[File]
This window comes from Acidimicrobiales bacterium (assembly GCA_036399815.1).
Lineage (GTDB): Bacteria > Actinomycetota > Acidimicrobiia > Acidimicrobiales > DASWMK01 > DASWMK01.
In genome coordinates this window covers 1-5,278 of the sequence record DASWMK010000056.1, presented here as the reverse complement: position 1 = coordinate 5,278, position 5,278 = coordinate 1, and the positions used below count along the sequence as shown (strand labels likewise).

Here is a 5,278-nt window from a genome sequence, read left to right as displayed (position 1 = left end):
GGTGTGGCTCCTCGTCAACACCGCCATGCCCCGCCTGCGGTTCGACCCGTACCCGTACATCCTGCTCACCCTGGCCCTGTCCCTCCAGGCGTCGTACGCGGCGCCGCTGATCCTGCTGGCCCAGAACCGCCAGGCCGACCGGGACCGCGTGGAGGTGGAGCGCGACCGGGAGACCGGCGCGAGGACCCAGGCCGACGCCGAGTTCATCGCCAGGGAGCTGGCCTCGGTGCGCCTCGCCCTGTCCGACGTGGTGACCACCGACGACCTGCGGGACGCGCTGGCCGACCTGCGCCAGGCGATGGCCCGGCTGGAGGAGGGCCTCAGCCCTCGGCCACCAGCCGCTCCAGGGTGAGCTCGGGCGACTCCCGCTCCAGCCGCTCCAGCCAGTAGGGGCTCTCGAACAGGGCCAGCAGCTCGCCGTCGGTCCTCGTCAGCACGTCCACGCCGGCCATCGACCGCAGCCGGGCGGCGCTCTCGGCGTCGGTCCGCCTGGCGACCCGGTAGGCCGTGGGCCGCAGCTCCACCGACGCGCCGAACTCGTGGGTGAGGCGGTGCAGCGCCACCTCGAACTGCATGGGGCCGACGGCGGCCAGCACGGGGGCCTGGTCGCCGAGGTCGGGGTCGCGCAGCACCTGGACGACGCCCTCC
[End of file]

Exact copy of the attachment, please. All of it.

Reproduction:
This window comes from Acidimicrobiales bacterium (assembly GCA_036399815.1).
Lineage (GTDB): Bacteria > Actinomycetota > Acidimicrobiia > Acidimicrobiales > DASWMK01 > DASWMK01.
In genome coordinates this window covers 1-5,278 of the sequence record DASWMK010000056.1, presented here as the reverse complement: position 1 = coordinate 5,278, position 5,278 = coordinate 1, and the positions used below count along the sequence as shown (strand labels likewise).

Here is a 5,278-nt window from a genome sequence, read left to right as displayed (position 1 = left end):
GGTGTGGCTCCTCGTCAACACCGCCATGCCCCGCCTGCGGTTCGACCCGTACCCGTACATCCTGCTCACCCTGGCCCTGTCCCTCCAGGCGTCGTACGCGGCGCCGCTGATCCTGCTGGCCCAGAACCGCCAGGCCGACCGGGACCGCGTGGAGGTGGAGCGCGACCGGGAGACCGGCGCGAGGACCCAGGCCGACGCCGAGTTCATCGCCAGGGAGCTGGCCTCGGTGCGCCTCGCCCTGTCCGACGTGGTGACCACCGACGACCTGCGGGACGCGCTGGCCGACCTGCGCCAGGCGATGGCCCGGCTGGAGGAGGGCCTCAGCCCTCGGCCACCAGCCGCTCCAGGGTGAGCTCGGGCGACTCCCGCTCCAGCCGCTCCAGCCAGTAGGGGCTCTCGAACAGGGCCAGCAGCTCGCCGTCGGTCCTCGTCAGCACGTCCACGCCGGCCATCGACCGCAGCCGGGCGGCGCTCTCGGCGTCGGTCCGCCTGGCGACCCGGTAGGCCGTGGGCCGCAGCTCCACCGACGCGCCGAACTCGTGGGTGAGGCGGTGCAGCGCCACCTCGAACTGCATGGGGCCGACGGCGGCCAGCACGGGGGCCTGGTCGCCGAGGTCGGGGTCGCGCAGCACCTGGACGACGCCCTCC